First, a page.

Saturday, October 17, 2015

Etiquette Tips for the Table

Hey... Cover that cough, please!

Coughing at the Table

Ordinary coughing at table is done behind the hand, without excuse, but a coughing fit, brought on by something being caught in the windpipe, indicates that you must leave the table immediately without excuse (you can't talk, anyhow). If necessary, your partner at table offers help in the next room a pat on the back or a glass of water. If there is a servant present he or she attends to this unless the hostess indicates to some member of the family or to a nearby guest that help might be better from that source.

And if you're sick, just stay home.
Blowing One's Nose at the Table


If the nose must be blown at table, it is done as quietly as possible, without excuse to draw attention to the fact.
Don't serve it to your guests!
"Foreign Matter" in Foods

Foreign bodies accidentally taken into the mouth with food gravel, stones, bird shot are removed with thumb and forefinger, as are fish bones and other tiny bones. If a gnat gets into a beverage or some other unappetizing creature turns up in or on a diner's food, he fishes it out, unobserved (so others won't see it and be upset), and then either proceeds or leaves the drink or dish untouched, depending on the degree of odiousness of the intruder. 

A gnat or a tiny inchworm on lettuce shouldn't bother anyone, but most fastidious people draw the line at a fly or worse. If the hostess notices an untouched dish, she may say, "Do let me serve you a fresh portion," and she has the dish or drink removed without remarking clinically as to the need for the move. Or if a servant notices, she asks if the guest would like a fresh serving. In a restaurant, if host or hostess does not notice (and both should be alert for this sort of thing) that something is amiss, the guest may tactfully murmur to the waiter that the dish or drink needs changing preferably when host or hostess's attention is directed else- where.
Use the serving utensils provided, not your own. If the serving utensils have been forgotten, pause long enough for the hostess to notice what's happened. 
When You Need Silverware

Your own wet spoon should never be placed in a sugar bowl, nor your butter knife in the jam or butter dish. If the serving utensils have been forgotten, pause long enough for the hostess to notice what's happened.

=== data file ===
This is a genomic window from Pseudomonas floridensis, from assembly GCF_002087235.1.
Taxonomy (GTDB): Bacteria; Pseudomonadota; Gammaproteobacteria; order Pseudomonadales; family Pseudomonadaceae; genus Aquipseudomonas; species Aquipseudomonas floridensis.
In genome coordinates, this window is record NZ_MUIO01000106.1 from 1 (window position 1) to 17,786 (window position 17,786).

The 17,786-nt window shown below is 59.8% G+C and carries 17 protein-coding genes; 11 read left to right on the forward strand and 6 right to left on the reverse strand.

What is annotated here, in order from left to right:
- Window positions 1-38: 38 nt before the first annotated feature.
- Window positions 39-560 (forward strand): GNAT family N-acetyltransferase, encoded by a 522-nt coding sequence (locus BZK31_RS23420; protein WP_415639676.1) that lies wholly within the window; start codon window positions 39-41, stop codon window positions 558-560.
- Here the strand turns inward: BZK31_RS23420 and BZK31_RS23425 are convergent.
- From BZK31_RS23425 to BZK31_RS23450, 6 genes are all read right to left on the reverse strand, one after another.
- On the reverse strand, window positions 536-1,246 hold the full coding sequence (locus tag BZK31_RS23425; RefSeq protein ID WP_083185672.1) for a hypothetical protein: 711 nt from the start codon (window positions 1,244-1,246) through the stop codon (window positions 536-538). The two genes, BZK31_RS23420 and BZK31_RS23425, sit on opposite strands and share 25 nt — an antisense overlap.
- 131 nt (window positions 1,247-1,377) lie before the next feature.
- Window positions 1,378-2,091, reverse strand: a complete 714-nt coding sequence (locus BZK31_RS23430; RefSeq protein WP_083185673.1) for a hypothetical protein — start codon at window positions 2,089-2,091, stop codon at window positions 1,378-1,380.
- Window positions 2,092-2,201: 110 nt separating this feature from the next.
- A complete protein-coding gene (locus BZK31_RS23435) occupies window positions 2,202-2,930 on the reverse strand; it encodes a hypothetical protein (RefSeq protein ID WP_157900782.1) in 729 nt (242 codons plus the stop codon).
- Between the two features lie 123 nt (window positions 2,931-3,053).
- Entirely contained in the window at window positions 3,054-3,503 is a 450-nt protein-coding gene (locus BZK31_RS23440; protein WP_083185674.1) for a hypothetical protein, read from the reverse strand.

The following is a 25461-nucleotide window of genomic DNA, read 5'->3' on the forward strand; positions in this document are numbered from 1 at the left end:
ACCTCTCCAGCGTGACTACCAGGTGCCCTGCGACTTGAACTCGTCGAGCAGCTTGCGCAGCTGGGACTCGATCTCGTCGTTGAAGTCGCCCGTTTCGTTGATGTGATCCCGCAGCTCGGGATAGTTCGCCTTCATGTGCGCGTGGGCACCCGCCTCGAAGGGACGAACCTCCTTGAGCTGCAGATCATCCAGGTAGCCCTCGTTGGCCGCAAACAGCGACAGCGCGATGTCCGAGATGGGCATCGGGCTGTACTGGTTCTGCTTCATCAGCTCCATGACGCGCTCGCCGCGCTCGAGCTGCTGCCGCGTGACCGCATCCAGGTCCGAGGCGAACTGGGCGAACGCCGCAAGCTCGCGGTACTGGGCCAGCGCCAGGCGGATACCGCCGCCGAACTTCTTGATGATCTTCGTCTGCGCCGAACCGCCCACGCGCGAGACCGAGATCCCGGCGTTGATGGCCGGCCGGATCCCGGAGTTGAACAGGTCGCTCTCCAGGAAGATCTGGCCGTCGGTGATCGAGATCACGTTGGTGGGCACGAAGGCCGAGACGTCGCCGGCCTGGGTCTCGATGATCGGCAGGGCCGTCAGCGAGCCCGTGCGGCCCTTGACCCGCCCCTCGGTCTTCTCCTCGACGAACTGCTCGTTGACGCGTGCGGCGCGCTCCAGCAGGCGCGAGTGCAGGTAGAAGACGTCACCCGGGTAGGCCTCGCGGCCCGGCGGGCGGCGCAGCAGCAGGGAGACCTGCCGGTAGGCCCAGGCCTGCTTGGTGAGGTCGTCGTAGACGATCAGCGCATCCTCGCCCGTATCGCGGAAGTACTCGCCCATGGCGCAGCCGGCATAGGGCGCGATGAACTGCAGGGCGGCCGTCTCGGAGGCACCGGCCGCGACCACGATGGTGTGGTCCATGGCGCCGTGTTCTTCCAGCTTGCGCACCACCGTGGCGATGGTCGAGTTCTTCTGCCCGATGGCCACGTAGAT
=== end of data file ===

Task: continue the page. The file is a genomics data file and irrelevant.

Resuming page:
This is informal but only permissible, if a fresh fork or spoon is used, with the possessor of the dish then handing the "taste" implement, handle first, to the other person. As this is an adult and child, Etiquipedia allows it!

Tasting Another's Food

Sometimes a couple dining in a restaurant wish to taste each other's food. This is informal but permissible, though only if a fresh fork or spoon is used, with the possessor of the dish then handing the "taste" implement, handle first, to the other person. The other must not reach
across the table and eat from a companion's plate, no matter how many years they have been married. If one of the two has had included some item say French fried potatoes in his order and doesn't wish them, he asks the waiter to serve them to the other, if desired he doesn't take them on his plate, then re-serve them.
Oh, to be a toddler again and have an actual food pusher to use!

Using Bread as a "Pusher"

A bit of bread, if available, is used to push food onto a fork never use the fingers. At formal dinners when bread is not served one may always switch to the Continental style, if one is adept, and chase the peas onto the back of the fork held in the left hand, pressing them down before conveying the fork, upside down, to the mouth. Or, holding the fork in the right or (French and Italian fashion) left hand, tines up, on plate, one may guide difficult food onto it with the side of the knife.   
Reaching at table is now preferred to asking neighbors to pass things ...
Reaching at Table

Reaching at table is now preferred to asking neighbors to pass things one can well take up himself, but one should not have to rise out of his seat. – Amy Vanderbilt



Etiquette Enthusiast, Maura J. Graber is the Site Moderator and Editor for Etiquipedia© Etiquette Encyclopedia